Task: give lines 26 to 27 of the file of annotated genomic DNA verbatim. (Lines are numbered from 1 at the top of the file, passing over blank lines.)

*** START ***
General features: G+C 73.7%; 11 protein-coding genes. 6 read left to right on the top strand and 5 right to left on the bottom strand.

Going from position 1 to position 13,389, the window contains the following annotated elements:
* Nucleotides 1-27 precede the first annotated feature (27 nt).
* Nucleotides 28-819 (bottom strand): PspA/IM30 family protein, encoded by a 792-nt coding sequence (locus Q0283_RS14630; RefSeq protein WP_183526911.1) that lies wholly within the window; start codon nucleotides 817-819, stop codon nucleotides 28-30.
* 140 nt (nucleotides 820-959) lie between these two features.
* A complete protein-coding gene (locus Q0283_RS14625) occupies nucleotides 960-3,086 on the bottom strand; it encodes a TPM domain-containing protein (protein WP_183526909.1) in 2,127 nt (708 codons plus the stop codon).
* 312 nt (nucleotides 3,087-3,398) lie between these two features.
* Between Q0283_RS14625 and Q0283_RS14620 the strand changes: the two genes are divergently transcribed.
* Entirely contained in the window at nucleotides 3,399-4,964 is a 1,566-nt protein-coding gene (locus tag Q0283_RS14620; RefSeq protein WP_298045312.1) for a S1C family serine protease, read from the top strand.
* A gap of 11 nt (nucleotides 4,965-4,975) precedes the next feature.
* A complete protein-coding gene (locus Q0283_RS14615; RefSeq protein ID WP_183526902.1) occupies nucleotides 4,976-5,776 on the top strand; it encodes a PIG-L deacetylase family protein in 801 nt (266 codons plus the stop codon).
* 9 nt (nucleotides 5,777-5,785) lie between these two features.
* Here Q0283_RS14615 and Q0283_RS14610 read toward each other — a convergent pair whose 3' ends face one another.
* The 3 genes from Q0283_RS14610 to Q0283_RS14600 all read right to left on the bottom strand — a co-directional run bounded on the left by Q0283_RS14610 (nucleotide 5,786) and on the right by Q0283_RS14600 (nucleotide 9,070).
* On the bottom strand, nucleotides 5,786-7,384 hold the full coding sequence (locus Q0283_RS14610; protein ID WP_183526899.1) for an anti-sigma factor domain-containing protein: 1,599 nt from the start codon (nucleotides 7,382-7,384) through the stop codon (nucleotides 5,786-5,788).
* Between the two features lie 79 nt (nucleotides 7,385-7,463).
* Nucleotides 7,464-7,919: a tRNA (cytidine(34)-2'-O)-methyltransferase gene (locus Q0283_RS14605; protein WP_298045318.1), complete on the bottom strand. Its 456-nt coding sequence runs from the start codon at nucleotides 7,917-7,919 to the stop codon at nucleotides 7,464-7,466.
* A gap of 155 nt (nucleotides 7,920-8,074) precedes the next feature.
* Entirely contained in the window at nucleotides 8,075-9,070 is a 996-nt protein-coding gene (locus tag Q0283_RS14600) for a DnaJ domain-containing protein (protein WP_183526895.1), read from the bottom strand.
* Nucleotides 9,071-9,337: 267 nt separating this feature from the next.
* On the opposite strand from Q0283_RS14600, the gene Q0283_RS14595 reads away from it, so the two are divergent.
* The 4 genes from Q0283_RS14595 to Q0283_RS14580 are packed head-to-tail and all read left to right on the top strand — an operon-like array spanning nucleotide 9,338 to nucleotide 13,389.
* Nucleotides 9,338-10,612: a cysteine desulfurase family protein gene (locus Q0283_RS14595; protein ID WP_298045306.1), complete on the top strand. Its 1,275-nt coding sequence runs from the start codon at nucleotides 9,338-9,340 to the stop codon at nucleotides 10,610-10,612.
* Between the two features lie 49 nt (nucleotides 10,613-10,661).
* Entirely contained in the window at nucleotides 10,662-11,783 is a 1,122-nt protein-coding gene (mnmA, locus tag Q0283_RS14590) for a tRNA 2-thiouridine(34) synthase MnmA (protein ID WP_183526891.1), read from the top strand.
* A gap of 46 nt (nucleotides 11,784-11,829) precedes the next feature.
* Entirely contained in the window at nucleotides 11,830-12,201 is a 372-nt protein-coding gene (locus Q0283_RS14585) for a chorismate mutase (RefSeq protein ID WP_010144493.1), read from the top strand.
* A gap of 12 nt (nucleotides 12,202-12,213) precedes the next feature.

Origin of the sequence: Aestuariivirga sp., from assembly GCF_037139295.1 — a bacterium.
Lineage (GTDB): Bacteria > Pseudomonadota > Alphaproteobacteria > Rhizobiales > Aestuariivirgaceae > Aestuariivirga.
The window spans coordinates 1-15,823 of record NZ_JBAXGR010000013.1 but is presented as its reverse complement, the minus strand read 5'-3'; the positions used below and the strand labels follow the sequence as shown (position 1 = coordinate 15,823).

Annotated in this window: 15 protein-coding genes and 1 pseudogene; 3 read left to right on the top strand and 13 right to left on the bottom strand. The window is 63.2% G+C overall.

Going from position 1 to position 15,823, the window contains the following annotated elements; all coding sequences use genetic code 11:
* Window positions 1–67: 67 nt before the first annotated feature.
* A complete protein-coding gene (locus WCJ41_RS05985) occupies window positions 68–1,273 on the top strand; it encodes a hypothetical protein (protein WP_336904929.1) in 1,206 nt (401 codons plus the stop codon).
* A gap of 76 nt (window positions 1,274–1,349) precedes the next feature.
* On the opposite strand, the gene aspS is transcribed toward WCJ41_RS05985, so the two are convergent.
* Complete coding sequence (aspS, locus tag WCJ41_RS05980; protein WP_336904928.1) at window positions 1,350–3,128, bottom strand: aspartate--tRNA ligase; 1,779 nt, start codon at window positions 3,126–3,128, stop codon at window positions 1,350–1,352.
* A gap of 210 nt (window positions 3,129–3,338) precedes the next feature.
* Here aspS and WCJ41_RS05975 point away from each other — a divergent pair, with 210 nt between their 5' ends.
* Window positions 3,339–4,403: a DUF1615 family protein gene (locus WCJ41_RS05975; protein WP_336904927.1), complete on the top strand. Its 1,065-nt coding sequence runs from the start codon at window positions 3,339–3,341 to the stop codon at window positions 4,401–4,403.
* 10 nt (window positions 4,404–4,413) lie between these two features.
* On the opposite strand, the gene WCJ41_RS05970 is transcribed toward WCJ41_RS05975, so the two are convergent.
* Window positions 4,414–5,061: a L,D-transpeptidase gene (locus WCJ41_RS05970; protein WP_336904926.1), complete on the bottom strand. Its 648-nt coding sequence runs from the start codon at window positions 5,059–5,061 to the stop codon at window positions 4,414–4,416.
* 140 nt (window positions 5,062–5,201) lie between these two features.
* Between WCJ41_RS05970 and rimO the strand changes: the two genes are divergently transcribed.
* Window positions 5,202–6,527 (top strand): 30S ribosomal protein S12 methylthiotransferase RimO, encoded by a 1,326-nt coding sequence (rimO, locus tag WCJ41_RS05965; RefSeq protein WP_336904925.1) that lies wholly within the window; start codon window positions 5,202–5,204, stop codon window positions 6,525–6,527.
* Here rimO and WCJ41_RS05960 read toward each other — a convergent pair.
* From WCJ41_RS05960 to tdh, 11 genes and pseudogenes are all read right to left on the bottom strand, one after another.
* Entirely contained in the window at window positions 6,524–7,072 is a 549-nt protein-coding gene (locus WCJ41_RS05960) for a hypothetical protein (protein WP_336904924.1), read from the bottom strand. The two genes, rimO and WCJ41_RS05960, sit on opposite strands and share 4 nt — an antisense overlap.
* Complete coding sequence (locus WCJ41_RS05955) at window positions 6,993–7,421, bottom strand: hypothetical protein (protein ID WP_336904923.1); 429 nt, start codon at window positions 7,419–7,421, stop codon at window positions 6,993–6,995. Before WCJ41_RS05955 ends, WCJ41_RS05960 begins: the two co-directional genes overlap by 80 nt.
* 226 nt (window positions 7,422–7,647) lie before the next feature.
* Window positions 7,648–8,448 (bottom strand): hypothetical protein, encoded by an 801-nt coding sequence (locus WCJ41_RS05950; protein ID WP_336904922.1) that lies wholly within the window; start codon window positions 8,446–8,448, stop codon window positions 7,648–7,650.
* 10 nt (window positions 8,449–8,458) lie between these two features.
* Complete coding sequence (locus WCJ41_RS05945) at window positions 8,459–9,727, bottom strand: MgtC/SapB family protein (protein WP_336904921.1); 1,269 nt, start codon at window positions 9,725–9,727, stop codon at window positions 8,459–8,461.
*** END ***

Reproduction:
* A gap of 46 nt (nucleotides 11,784-11,829) precedes the next feature.
* Entirely contained in the window at nucleotides 11,830-12,201 is a 372-nt protein-coding gene (locus Q0283_RS14585) for a chorismate mutase (RefSeq protein ID WP_010144493.1), read from the top strand.